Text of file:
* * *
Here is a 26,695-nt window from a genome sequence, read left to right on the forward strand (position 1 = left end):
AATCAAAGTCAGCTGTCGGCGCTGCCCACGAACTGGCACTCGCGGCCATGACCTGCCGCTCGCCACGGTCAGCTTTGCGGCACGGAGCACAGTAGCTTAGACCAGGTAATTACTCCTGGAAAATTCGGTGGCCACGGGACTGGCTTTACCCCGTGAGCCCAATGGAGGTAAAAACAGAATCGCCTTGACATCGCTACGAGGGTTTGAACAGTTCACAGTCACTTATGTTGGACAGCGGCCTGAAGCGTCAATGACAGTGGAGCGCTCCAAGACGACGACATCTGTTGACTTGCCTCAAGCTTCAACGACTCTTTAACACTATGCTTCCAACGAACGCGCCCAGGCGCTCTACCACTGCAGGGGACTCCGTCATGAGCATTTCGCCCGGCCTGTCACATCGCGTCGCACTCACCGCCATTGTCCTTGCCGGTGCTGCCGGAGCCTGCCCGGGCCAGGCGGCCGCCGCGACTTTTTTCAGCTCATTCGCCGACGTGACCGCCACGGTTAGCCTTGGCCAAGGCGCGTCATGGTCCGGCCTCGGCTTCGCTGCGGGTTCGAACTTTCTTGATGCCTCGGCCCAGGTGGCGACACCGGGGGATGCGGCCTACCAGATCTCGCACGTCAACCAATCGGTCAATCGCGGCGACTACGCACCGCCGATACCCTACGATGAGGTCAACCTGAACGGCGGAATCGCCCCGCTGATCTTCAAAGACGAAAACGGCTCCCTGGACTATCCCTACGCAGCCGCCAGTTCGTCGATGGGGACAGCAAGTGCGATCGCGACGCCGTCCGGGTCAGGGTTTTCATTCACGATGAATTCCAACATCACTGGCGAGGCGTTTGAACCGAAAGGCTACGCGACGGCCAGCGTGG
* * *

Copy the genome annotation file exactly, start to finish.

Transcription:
Here is a 26,695-nt window from a genome sequence, read left to right on the forward strand (position 1 = left end):
AATCAAAGTCAGCTGTCGGCGCTGCCCACGAACTGGCACTCGCGGCCATGACCTGCCGCTCGCCACGGTCAGCTTTGCGGCACGGAGCACAGTAGCTTAGACCAGGTAATTACTCCTGGAAAATTCGGTGGCCACGGGACTGGCTTTACCCCGTGAGCCCAATGGAGGTAAAAACAGAATCGCCTTGACATCGCTACGAGGGTTTGAACAGTTCACAGTCACTTATGTTGGACAGCGGCCTGAAGCGTCAATGACAGTGGAGCGCTCCAAGACGACGACATCTGTTGACTTGCCTCAAGCTTCAACGACTCTTTAACACTATGCTTCCAACGAACGCGCCCAGGCGCTCTACCACTGCAGGGGACTCCGTCATGAGCATTTCGCCCGGCCTGTCACATCGCGTCGCACTCACCGCCATTGTCCTTGCCGGTGCTGCCGGAGCCTGCCCGGGCCAGGCGGCCGCCGCGACTTTTTTCAGCTCATTCGCCGACGTGACCGCCACGGTTAGCCTTGGCCAAGGCGCGTCATGGTCCGGCCTCGGCTTCGCTGCGGGTTCGAACTTTCTTGATGCCTCGGCCCAGGTGGCGACACCGGGGGATGCGGCCTACCAGATCTCGCACGTCAACCAATCGGTCAATCGCGGCGACTACGCACCGCCGATACCCTACGATGAGGTCAACCTGAACGGCGGAATCGCCCCGCTGATCTTCAAAGACGAAAACGGCTCCCTGGACTATCCCTACGCAGCCGCCAGTTCGTCGATGGGGACAGCAAGTGCGATCGCGACGCCGTCCGGGTCAGGGTTTTCATTCACGATGAATTCCAACATCACTGGCGAGGCGTTTGAACCGAAAGGCTACGCGACGGCCAGCGTGG